Patients experience short-lived burning and itching with wheals. In a controlled trial, wheals achieved maximal size between 3 and 5 minutes after contact. Erythema faded in 1-2 hours, but a persistent tingling sensation lasted 12 hours or more.18 At 5 minutes, dermal edema and telangiectasia with or without mild spongiosis were seen. At 12 hours, edema had resolved but vasodilation persisted. Some patients had neutrophilic and lymphocytic spongiosis. Mast cell numbers were increased in the papillary dermis at 12 hours but not at 5 minutes. While histamine, acetylcholine, and 5-hydroxytryptamine explain the early reaction (Triple response of Lewis), they do not account for the persistent paresthesias.13 This indicates that other mediators may cause secondary release of neurotoxic inflammatory mediators. Most stings are benign, self-limited, and require no treatment.19



Type I hypersensitivity reactions require that individuals have been previously sensitized to an allergen in the plant. The allergen must contact IgE on mast cells and cause symptoms within one to two hours to be considered a true 'contact urticaria'.22 The release of vasoactive mediators leads to local urticaria and rarely may cause a 'contact urticaria syndrome' that includes local wheals with systemic symptoms in the nose, throat, lungs, gastrointestinal tract, or cardiovascular system. The main factor seems to be histamine since simultaneous preinjection with compound 48:80 (a mast cell degranulator) and an antihistamine reduces or blocks the clinical response. Prostaglandins, kinins, and leukotrienes probably augment the inflammatory response.14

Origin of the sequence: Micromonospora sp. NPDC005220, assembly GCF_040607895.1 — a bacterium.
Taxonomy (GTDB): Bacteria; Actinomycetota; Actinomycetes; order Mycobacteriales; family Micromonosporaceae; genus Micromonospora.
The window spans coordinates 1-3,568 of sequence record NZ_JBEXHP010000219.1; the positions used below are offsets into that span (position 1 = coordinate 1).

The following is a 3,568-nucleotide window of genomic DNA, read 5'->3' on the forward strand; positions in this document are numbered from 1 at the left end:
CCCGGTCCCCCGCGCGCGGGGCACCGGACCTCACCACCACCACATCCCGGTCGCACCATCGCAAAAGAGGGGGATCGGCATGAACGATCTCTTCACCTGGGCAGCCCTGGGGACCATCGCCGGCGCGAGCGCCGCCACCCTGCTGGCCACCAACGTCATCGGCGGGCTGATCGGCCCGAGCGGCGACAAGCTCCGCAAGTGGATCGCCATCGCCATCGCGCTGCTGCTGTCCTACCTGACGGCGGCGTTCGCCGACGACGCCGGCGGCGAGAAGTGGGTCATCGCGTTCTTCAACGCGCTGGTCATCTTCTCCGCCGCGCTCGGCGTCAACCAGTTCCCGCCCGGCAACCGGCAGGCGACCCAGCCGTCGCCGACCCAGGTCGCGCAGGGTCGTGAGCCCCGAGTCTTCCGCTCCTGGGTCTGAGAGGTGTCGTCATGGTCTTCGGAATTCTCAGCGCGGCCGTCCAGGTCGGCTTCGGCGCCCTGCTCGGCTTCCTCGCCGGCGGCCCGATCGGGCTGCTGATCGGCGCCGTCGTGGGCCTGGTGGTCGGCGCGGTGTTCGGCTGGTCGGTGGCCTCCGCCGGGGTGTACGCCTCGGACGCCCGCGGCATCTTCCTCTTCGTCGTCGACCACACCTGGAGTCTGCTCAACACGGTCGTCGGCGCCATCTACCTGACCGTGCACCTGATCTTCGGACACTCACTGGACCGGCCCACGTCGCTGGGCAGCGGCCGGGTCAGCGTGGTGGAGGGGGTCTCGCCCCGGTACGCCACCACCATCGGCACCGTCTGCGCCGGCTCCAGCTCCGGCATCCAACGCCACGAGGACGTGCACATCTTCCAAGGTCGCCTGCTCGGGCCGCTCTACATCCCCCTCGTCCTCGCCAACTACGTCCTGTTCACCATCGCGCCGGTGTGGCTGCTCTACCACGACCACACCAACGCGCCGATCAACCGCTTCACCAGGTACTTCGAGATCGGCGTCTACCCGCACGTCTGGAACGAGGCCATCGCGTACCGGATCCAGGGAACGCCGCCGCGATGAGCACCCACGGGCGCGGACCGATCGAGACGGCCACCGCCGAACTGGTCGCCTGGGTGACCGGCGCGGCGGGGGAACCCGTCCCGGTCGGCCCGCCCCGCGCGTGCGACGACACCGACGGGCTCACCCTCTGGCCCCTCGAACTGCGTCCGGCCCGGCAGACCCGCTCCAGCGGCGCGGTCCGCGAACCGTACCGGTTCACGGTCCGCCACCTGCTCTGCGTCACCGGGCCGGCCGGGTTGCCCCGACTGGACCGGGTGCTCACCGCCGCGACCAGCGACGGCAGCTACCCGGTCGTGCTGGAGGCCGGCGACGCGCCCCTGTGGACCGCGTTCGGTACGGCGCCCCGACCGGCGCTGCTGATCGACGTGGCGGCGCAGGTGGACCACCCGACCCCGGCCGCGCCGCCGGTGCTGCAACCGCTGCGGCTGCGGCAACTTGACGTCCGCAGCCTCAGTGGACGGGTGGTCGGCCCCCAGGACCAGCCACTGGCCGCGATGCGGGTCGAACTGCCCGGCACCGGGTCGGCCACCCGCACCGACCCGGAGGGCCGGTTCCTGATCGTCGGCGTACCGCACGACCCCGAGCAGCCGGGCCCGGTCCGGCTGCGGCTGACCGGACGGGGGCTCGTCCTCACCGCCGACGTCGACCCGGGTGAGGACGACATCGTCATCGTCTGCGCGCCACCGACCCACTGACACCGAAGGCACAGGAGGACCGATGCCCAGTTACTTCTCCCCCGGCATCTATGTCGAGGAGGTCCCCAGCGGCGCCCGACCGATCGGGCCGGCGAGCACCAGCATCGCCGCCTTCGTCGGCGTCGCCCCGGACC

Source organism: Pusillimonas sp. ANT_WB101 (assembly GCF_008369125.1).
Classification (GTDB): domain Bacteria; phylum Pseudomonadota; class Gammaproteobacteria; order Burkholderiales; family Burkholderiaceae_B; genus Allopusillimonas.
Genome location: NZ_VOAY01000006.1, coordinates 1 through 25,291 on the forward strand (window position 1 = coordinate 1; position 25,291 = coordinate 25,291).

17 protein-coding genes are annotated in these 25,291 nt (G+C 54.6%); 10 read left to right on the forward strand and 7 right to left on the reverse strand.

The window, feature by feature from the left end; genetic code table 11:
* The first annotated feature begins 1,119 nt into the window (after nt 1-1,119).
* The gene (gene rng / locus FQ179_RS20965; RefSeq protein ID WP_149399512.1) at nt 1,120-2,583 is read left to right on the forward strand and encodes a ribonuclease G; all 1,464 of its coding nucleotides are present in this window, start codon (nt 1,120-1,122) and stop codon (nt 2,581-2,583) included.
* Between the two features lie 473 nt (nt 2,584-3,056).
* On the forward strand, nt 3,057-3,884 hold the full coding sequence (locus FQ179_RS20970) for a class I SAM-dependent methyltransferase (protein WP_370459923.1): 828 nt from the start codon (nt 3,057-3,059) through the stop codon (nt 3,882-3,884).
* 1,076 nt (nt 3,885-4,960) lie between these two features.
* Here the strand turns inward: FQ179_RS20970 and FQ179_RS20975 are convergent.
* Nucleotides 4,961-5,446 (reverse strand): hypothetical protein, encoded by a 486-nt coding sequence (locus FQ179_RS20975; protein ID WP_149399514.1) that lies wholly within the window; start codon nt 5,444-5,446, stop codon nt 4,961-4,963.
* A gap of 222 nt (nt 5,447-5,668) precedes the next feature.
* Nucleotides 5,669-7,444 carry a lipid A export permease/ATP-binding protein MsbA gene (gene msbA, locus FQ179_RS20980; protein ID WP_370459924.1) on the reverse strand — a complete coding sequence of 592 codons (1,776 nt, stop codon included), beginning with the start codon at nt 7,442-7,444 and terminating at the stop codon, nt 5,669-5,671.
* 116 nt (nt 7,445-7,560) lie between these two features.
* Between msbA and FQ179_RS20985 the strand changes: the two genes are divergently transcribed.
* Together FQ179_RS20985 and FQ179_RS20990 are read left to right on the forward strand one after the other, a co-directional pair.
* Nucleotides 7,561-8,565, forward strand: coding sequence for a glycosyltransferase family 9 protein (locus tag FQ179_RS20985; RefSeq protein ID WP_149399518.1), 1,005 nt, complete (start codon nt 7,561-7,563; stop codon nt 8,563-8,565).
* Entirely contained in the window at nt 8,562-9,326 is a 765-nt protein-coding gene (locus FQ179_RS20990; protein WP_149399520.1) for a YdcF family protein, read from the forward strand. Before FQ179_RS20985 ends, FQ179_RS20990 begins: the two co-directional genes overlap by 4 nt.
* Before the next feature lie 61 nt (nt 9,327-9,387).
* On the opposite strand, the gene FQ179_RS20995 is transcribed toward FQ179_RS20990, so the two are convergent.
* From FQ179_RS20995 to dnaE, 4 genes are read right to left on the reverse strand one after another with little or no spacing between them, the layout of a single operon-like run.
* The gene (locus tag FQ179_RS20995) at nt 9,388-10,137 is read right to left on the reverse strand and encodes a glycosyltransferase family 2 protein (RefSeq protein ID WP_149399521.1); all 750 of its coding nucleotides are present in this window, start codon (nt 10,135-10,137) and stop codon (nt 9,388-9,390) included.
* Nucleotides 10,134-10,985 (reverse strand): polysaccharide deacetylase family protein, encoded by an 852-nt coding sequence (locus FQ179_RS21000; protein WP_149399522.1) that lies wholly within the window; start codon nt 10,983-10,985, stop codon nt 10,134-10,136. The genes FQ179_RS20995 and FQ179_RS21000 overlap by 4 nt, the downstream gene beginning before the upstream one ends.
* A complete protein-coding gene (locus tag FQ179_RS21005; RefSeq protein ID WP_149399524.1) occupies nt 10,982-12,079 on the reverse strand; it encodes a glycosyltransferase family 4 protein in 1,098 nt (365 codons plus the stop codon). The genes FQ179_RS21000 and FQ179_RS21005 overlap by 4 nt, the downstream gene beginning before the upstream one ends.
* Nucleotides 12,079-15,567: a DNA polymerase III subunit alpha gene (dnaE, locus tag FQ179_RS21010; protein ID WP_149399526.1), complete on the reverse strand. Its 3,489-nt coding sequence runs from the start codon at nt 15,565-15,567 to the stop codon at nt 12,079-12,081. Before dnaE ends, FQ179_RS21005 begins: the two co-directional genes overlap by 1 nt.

Most affected individuals have been long-time food-handlers, atopic patients, or both, with the contact urticaria exacerbating existing atopic dermatitis (known as 'protein contact dermatitis').23 Although contact urticaria is more common among atopic patients, reactions to poison ivy are less common.14 Within 30 minutes of contacting certain foods, affected individuals experience pruritus, erythema, urticarial swelling, and even dyshidrotic-like vesicles. Sometimes, individuals experience only symptoms of pruritus and burning.14, 22 While the inciting agent may cause urticaria at higher doses, this subjective phenomenon experienced at lower doses has no name.14 Theoretically, any plant could cause contact urticaria, but continued exposure on the wet, macerated skin of food handlers has caused certain foodstuffs (eg. potatoes) to be the most notorious offenders. 15 Even in those without atopic dermatitis, repeated urticarial reactions can cause eczematous eruptions. Cooking, processing, deep-freezing, or crushing fruits and vegetables generally reduce their allergenicity.14

Examples of reported urticants include some common vegetables, fruits, herbs, nuts, shrubs, algae, lichens, trees, and grasses. In one review, potatoes were the most frequent culprits.14 Celery (Apium graveolens) is the most likely plant to cause a generalized urticarial or anaphylactoid reaction. 15 Individuals with Type I reactions to rubber products (proteins derived from the latex of the rubber tree Hevea brasiliensis) may also cross-react with apples and bananas.23

Testing for contact urticaria6, 8